Key ed bill heads to House floor
Hagadone News Network | January 23, 2022 1:00 AM
A bill that could ultimately change the landscape for supplemental levies and property taxes is headed to the Idaho House floor for consideration Monday.
"This is the most significant piece of education-related legislation that has gone through this body in Idaho for a very long time," Rep. Paul Amador, R-Coeur d'Alene, said Friday.
House Bill 443 would eliminate leadership premiums while increasing teacher compensation packages.
Historically, Idaho schools have had the ability to opt into the state health insurance program, but few do. Many self-insure. Right now the state gives $8,500 per teacher per school district, Amador explained.
This coming year, the state insurance plan will cost $12,500 per teacher. HB 443 would cover the difference.
"Teachers, on average, just don't have as good of a health insurance program as state employees do," he said.
The plan for the Joint Finance-Appropriations Committee, if the bill is to pass, is to bump that funding from $8,500 to $12,500 so schools can remain competitive and opt into the state plan. The funds would also cover risk for first-year employees.
"Obviously, the bigger pool of employees you have, the more negotiating power you have,” Amador said. "It significantly improves the total compensation package for teachers by $4,000 a year, if you go at it by a dollar figure."
Leadership premiums are funds awarded to teachers through an application program to recognize and reward them for performing extra duties, such as teaching dual credit courses or providing professional development for their teams.
While intentions behind the program were good, Amador said it has been more of "a thorn in the side of legislature, schools and teachers" because of an onerous application process and related administrative fees.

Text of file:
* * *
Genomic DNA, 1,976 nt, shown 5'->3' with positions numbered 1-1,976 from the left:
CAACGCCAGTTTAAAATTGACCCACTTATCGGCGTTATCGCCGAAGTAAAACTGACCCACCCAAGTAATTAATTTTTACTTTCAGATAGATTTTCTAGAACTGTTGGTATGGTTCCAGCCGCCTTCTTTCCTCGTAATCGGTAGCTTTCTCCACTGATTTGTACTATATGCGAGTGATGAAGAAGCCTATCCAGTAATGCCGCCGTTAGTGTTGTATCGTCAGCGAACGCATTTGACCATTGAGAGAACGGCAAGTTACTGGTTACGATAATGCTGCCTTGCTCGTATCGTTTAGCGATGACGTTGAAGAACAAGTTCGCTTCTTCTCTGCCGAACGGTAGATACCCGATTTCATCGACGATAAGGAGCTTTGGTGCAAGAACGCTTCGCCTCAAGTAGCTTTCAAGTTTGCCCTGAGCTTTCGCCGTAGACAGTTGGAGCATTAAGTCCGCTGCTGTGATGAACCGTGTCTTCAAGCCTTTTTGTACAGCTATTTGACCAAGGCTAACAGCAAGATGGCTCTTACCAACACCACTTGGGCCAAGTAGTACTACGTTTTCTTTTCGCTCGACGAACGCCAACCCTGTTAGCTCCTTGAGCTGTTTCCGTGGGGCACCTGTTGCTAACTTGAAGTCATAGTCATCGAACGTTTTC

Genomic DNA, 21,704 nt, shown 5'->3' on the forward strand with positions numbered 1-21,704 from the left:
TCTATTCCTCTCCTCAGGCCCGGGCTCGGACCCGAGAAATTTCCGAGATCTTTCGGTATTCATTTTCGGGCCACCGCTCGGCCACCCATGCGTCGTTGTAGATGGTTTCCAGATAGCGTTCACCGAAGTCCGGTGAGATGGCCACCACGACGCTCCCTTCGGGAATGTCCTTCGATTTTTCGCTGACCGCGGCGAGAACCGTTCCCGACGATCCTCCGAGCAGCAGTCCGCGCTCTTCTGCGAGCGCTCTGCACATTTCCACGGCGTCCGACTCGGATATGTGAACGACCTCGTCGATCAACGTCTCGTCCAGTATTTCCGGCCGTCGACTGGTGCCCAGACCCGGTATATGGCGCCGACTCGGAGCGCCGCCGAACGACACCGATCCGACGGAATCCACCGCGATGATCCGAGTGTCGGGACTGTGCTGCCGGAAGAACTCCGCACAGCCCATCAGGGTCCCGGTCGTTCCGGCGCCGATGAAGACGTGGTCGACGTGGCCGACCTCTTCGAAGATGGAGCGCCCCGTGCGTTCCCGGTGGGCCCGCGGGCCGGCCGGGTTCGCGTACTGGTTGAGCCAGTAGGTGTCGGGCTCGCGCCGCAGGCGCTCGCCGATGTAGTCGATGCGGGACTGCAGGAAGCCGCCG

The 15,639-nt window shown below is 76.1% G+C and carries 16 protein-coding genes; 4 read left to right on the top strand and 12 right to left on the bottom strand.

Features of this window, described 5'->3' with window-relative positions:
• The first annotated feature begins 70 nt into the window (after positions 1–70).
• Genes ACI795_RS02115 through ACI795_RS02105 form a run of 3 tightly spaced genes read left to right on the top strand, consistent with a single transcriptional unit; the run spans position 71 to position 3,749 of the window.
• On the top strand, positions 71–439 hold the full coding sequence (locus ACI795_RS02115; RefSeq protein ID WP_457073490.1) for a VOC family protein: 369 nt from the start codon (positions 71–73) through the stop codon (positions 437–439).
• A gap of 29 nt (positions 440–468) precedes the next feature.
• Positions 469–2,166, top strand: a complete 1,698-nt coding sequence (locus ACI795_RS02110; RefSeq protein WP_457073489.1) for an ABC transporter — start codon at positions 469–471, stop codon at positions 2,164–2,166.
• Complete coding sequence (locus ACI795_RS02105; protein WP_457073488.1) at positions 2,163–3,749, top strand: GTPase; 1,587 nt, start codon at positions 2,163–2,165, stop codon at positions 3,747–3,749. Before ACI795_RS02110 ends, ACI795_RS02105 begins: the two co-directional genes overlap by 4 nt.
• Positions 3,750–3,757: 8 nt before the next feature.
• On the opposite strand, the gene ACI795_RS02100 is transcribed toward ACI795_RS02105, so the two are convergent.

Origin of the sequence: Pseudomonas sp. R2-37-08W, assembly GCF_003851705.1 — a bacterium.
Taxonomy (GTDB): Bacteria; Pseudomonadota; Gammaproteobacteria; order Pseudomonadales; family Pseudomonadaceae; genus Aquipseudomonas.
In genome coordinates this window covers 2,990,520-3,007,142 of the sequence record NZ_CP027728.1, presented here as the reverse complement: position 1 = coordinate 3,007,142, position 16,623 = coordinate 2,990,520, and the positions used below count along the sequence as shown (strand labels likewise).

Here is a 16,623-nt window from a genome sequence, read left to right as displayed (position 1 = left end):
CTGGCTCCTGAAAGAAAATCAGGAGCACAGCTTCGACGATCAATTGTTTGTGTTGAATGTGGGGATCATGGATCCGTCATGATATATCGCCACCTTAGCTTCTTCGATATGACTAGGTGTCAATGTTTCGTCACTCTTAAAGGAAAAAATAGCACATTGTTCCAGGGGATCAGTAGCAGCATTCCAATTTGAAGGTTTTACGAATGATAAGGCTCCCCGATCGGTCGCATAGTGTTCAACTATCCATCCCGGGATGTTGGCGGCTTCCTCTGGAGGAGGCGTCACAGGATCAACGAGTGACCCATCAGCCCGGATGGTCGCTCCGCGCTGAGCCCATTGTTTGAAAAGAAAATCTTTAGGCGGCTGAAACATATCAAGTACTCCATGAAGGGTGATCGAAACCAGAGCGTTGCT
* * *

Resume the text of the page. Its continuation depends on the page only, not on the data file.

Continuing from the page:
"There just wasn't a lot of excitement over that program," he said. "This is going to be a huge fiscal note on this bill eventually, but it softens that blow a bit by removing the premiums and sending out money that increases benefits."
A benefit, Amador said, is this bill "could reduce the need for supplemental levies and reduce property taxes."
Taxpayers support local schools through property taxes that contribute to supplemental levies, which help pay for salaries, benefits, equipment, programming and more. Better compensation packages at the state level would mean less of a need for taxpayer support on the local level.
"We had stories where there's people who work at a school district and their insurance premiums are so much, they write a check to their district at the end of the month," Amador said. "This (bill) has the possibility of doing a lot of things and creating a lot of efficiencies."
On Wednesday, the Judiciary, Rules and Administration committee passed HB 443 by a 14-2 vote.
"It seems like a really mundane thing, but the outcome of it is very significant," Amador said.